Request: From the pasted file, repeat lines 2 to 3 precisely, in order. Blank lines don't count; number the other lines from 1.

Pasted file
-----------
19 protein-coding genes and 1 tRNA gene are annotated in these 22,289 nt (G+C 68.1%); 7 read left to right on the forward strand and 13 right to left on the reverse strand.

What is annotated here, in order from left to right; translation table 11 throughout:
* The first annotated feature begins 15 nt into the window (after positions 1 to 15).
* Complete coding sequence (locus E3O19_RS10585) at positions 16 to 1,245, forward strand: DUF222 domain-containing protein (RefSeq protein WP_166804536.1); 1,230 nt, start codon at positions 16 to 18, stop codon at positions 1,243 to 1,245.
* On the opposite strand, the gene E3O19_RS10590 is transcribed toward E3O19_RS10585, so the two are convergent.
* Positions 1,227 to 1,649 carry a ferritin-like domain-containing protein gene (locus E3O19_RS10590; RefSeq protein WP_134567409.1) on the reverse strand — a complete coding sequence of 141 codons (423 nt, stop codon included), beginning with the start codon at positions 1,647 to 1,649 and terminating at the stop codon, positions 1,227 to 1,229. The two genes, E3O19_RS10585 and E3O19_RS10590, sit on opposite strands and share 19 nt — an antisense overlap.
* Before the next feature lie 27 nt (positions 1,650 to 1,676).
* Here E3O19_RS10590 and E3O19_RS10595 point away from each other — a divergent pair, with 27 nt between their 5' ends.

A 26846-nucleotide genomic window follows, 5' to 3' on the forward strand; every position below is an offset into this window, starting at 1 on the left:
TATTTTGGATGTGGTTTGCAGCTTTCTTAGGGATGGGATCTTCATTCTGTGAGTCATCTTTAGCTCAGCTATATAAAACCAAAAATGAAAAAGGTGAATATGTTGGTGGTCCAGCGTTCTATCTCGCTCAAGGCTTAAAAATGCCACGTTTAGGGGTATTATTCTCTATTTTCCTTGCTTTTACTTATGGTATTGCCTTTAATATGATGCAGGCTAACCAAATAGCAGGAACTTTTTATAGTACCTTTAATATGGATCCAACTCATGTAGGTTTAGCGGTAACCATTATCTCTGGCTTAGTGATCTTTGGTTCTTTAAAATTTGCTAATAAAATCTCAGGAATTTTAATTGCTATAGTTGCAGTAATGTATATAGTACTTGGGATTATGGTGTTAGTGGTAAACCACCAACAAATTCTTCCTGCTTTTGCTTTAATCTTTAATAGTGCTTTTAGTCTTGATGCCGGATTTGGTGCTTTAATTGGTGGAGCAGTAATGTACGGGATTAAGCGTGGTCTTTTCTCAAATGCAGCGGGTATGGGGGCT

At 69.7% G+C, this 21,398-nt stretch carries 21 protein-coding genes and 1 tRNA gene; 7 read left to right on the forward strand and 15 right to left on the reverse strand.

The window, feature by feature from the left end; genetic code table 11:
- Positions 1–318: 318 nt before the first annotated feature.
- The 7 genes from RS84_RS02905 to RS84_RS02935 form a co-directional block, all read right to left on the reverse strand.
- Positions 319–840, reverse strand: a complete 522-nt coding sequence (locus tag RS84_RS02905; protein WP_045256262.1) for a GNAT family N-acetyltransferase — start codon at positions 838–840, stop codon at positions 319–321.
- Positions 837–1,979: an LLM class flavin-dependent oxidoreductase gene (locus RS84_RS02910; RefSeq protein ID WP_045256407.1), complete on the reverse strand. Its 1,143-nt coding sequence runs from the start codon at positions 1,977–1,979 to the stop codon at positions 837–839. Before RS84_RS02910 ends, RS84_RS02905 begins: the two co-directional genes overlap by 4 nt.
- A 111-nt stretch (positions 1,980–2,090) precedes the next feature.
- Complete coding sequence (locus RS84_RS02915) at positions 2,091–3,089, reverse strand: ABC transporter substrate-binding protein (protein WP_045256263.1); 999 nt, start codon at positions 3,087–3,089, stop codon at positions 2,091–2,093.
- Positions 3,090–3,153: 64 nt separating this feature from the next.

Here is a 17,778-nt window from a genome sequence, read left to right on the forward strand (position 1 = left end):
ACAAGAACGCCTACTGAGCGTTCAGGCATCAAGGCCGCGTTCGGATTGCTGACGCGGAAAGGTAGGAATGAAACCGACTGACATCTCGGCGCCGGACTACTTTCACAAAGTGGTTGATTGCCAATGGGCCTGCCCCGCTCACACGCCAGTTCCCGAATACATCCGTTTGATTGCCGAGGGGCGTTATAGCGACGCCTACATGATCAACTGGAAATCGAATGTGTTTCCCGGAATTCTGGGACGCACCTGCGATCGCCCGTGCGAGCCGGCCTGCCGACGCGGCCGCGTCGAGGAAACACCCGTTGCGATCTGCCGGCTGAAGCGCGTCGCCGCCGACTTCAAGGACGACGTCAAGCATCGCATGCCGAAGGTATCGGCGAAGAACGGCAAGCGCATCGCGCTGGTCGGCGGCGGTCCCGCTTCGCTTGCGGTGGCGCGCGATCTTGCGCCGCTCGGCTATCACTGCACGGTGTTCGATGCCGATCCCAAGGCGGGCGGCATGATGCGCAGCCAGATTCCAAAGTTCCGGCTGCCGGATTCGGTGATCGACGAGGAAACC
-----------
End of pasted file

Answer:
What is annotated here, in order from left to right; translation table 11 throughout:
* The first annotated feature begins 15 nt into the window (after positions 1 to 15).